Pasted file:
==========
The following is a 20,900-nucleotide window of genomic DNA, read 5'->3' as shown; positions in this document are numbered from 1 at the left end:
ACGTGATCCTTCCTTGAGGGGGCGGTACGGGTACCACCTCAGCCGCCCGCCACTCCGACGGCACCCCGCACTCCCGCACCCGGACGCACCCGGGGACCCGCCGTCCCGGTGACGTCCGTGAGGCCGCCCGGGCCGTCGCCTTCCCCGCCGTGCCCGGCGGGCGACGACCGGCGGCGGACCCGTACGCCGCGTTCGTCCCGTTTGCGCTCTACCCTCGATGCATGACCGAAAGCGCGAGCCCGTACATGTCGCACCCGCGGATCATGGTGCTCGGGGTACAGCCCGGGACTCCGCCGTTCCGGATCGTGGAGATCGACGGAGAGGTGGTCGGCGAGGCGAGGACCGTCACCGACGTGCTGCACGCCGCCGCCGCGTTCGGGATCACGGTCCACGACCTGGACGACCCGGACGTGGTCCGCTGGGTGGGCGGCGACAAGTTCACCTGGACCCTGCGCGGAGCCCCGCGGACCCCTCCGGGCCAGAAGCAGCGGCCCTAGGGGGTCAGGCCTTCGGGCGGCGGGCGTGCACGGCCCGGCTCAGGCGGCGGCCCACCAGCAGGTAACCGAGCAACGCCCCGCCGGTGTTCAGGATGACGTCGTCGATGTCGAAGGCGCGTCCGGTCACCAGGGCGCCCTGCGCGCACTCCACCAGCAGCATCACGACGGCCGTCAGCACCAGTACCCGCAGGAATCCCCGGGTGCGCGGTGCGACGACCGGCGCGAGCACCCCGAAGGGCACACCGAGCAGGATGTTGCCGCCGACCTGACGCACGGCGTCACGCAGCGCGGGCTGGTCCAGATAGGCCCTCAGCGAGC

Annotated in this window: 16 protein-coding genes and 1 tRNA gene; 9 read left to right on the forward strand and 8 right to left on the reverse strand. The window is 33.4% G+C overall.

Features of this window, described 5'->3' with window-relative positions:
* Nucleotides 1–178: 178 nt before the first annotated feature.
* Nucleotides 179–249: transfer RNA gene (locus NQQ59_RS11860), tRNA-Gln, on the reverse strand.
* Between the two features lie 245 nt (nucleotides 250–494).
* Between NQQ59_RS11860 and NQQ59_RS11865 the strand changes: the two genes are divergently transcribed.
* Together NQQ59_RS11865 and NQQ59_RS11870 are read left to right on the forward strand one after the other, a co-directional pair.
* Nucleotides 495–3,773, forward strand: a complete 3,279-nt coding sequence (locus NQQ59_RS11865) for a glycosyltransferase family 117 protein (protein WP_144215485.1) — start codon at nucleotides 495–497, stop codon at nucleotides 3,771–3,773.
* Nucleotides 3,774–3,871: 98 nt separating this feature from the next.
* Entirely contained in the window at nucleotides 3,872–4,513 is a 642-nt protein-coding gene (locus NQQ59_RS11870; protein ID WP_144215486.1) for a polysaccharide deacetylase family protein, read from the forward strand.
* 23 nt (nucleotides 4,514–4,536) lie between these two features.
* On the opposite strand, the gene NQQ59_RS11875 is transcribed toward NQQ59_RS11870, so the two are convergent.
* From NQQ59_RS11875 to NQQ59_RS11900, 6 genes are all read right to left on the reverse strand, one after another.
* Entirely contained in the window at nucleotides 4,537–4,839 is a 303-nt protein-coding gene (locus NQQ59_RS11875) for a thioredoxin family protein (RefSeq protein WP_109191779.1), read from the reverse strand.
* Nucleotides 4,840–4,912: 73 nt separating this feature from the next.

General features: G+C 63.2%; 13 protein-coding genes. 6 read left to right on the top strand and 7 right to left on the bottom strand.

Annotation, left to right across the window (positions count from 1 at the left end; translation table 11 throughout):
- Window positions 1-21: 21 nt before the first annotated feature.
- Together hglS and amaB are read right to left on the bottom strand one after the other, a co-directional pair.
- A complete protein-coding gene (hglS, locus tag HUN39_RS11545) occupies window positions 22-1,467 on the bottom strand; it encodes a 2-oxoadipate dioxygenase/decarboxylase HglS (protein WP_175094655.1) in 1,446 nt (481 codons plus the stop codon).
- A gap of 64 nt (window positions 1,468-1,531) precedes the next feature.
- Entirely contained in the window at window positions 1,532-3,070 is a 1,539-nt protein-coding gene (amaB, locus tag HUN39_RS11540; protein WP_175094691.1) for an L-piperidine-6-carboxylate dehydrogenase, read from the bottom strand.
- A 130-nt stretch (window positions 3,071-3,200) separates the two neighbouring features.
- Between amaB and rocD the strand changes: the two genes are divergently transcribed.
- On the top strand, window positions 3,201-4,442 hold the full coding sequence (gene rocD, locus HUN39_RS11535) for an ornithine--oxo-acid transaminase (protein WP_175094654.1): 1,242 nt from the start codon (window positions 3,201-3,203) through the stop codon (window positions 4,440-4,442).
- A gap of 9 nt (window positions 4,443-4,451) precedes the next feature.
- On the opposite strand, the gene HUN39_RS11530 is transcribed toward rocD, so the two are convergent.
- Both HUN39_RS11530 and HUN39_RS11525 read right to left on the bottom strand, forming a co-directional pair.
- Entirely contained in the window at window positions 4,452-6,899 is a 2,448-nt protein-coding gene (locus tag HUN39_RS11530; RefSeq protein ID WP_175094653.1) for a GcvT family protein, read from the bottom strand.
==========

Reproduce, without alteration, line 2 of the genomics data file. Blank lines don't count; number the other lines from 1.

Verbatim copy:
ACGTGATCCTTCCTTGAGGGGGCGGTACGGGTACCACCTCAGCCGCCCGCCACTCCGACGGCACCCCGCACTCCCGCACCCGGACGCACCCGGGGACCCGCCGTCCCGGTGACGTCCGTGAGGCCGCCCGGGCCGTCGCCTTCCCCGCCGTGCCCGGCGGGCGACGACCGGCGGCGGACCCGTACGCCGCGTTCGTCCCGTTTGCGCTCTACCCTCGATGCATGACCGAAAGCGCGAGCCCGTACATGTCGCACCCGCGGATCATGGTGCTCGGGGTACAGCCCGGGACTCCGCCGTTCCGGATCGTGGAGATCGACGGAGAGGTGGTCGGCGAGGCGAGGACCGTCACCGACGTGCTGCACGCCGCCGCCGCGTTCGGGATCACGGTCCACGACCTGGACGACCCGGACGTGGTCCGCTGGGTGGGCGGCGACAAGTTCACCTGGACCCTGCGCGGAGCCCCGCGGACCCCTCCGGGCCAGAAGCAGCGGCCCTAGGGGGTCAGGCCTTCGGGCGGCGGGCGTGCACGGCCCGGCTCAGGCGGCGGCCCACCAGCAGGTAACCGAGCAACGCCCCGCCGGTGTTCAGGATGACGTCGTCGATGTCGAAGGCGCGTCCGGTCACCAGGGCGCCCTGCGCGCACTCCACCAGCAGCATCACGACGGCCGTCAGCACCAGTACCCGCAGGAATCCCCGGGTGCGCGGTGCGACGACCGGCGCGAGCACCCCGAAGGGCACACCGAGCAGGATGTTGCCGCCGACCTGACGCACGGCGTCACGCAGCGCGGGCTGGTCCAGATAGGCCCTCAGCGAGC